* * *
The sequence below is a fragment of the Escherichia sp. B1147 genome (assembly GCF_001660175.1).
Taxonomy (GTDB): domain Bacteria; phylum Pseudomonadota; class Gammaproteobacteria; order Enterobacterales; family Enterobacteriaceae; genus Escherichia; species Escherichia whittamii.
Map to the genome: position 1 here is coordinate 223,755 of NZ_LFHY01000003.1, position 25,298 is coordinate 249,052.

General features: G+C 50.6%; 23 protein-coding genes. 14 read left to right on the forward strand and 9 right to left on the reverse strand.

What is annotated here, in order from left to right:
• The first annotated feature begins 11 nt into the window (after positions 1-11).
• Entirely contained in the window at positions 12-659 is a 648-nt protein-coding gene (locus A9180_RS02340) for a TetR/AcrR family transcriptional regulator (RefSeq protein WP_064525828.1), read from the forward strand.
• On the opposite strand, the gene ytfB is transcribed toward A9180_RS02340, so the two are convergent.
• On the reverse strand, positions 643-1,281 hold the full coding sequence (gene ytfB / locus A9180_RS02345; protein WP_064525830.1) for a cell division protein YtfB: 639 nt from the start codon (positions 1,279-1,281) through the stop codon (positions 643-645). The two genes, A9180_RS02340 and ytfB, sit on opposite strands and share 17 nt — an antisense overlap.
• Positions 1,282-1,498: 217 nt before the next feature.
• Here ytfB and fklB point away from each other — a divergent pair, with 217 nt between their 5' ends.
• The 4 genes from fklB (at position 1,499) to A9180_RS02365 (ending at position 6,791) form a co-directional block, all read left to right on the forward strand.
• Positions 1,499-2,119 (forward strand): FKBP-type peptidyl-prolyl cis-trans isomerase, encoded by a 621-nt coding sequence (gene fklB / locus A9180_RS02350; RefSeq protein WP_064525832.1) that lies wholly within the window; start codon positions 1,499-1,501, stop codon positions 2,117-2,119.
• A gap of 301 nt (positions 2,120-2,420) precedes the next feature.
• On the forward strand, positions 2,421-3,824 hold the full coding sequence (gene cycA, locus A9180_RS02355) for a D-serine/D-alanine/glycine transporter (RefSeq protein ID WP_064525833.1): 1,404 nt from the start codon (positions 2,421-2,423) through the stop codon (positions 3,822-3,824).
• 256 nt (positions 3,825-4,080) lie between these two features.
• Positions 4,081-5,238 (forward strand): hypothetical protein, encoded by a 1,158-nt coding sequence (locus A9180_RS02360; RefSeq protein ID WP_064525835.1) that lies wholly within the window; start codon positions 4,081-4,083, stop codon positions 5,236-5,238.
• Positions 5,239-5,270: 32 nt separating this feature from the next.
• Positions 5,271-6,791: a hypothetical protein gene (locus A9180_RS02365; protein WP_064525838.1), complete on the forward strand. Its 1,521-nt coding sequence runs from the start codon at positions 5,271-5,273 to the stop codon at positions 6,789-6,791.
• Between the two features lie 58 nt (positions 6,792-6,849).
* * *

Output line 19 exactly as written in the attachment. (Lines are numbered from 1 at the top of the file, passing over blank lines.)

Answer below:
• Positions 5,271-6,791: a hypothetical protein gene (locus A9180_RS02365; protein WP_064525838.1), complete on the forward strand. Its 1,521-nt coding sequence runs from the start codon at positions 5,271-5,273 to the stop codon at positions 6,789-6,791.